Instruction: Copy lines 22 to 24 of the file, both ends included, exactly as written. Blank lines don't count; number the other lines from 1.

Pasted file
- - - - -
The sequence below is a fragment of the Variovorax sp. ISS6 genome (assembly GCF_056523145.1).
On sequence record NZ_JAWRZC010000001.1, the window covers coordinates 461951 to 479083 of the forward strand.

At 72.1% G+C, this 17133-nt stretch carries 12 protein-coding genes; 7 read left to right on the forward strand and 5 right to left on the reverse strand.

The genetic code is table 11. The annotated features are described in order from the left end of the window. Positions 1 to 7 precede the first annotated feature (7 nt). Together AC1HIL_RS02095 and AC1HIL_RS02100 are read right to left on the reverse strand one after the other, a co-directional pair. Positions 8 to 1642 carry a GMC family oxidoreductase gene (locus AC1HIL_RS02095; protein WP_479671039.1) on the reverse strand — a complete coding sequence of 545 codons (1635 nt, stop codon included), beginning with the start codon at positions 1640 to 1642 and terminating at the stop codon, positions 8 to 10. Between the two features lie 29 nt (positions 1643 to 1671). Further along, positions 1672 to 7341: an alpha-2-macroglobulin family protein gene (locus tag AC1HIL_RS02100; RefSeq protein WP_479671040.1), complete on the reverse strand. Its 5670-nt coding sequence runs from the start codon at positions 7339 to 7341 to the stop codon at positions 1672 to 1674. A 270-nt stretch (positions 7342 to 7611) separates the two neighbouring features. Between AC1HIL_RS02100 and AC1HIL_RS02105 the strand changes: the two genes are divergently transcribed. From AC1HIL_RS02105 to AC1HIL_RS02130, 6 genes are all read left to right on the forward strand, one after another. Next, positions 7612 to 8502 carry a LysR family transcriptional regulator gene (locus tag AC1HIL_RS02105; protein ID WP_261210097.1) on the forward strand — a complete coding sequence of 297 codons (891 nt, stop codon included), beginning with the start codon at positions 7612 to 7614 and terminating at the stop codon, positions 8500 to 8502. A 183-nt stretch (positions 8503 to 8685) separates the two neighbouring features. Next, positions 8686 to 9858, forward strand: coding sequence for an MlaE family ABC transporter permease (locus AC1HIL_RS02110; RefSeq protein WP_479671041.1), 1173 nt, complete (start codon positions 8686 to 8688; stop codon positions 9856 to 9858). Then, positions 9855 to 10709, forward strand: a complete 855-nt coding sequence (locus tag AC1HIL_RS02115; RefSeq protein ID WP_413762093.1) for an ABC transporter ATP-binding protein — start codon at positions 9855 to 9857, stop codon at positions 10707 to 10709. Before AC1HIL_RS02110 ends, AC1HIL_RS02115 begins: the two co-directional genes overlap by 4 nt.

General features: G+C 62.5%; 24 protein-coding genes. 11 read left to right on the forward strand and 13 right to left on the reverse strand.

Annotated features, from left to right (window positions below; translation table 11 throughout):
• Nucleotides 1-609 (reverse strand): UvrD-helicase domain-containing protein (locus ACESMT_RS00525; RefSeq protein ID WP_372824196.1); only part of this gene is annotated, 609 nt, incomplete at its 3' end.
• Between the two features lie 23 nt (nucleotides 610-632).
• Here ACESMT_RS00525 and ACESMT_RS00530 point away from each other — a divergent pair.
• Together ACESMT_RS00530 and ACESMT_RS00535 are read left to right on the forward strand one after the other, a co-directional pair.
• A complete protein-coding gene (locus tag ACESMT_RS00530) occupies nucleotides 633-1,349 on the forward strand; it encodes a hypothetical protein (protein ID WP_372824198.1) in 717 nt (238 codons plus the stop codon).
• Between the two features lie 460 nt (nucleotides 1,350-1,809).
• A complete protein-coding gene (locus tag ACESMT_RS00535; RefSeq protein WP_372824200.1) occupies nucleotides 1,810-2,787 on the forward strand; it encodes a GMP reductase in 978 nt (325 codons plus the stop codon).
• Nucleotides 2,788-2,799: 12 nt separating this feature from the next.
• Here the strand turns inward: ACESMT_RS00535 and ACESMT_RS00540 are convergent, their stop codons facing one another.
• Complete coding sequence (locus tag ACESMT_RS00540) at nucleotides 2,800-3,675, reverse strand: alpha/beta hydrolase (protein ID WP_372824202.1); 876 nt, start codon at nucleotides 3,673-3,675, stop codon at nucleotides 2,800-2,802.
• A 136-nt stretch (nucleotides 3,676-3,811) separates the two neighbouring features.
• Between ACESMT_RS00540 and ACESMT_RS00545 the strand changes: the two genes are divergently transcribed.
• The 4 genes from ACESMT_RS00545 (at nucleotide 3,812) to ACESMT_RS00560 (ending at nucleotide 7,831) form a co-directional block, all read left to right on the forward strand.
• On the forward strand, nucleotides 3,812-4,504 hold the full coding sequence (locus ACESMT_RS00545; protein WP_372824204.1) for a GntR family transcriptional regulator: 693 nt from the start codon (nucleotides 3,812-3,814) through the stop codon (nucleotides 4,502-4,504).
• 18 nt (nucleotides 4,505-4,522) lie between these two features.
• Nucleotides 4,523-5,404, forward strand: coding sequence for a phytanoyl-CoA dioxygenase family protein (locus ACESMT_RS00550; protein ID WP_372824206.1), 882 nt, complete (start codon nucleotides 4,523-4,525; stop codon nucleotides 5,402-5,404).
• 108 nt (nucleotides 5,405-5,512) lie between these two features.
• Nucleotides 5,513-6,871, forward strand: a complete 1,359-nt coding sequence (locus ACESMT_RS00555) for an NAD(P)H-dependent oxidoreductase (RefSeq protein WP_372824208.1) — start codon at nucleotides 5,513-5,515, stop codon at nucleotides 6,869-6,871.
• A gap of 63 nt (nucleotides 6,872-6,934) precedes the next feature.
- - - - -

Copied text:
• Nucleotides 4,523-5,404, forward strand: coding sequence for a phytanoyl-CoA dioxygenase family protein (locus ACESMT_RS00550; protein ID WP_372824206.1), 882 nt, complete (start codon nucleotides 4,523-4,525; stop codon nucleotides 5,402-5,404).
• 108 nt (nucleotides 5,405-5,512) lie between these two features.
• Nucleotides 5,513-6,871, forward strand: a complete 1,359-nt coding sequence (locus ACESMT_RS00555) for an NAD(P)H-dependent oxidoreductase (RefSeq protein WP_372824208.1) — start codon at nucleotides 5,513-5,515, stop codon at nucleotides 6,869-6,871.